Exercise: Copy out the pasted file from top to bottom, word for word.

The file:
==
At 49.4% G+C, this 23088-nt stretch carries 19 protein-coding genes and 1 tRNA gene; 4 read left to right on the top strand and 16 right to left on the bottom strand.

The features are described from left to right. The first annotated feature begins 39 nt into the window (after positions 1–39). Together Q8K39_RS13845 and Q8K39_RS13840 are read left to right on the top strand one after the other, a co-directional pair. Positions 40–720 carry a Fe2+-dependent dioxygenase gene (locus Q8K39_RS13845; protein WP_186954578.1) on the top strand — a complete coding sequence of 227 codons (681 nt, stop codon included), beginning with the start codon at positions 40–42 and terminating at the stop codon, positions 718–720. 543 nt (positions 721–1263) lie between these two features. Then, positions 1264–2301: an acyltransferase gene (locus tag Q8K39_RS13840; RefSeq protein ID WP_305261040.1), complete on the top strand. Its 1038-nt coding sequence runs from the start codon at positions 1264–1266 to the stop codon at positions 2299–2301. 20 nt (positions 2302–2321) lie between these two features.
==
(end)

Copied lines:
At 49.4% G+C, this 23088-nt stretch carries 19 protein-coding genes and 1 tRNA gene; 4 read left to right on the top strand and 16 right to left on the bottom strand.

The features are described from left to right. The first annotated feature begins 39 nt into the window (after positions 1–39). Together Q8K39_RS13845 and Q8K39_RS13840 are read left to right on the top strand one after the other, a co-directional pair. Positions 40–720 carry a Fe2+-dependent dioxygenase gene (locus Q8K39_RS13845; protein WP_186954578.1) on the top strand — a complete coding sequence of 227 codons (681 nt, stop codon included), beginning with the start codon at positions 40–42 and terminating at the stop codon, positions 718–720. 543 nt (positions 721–1263) lie between these two features. Then, positions 1264–2301: an acyltransferase gene (locus tag Q8K39_RS13840; RefSeq protein ID WP_305261040.1), complete on the top strand. Its 1038-nt coding sequence runs from the start codon at positions 1264–1266 to the stop codon at positions 2299–2301. 20 nt (positions 2302–2321) lie between these two features.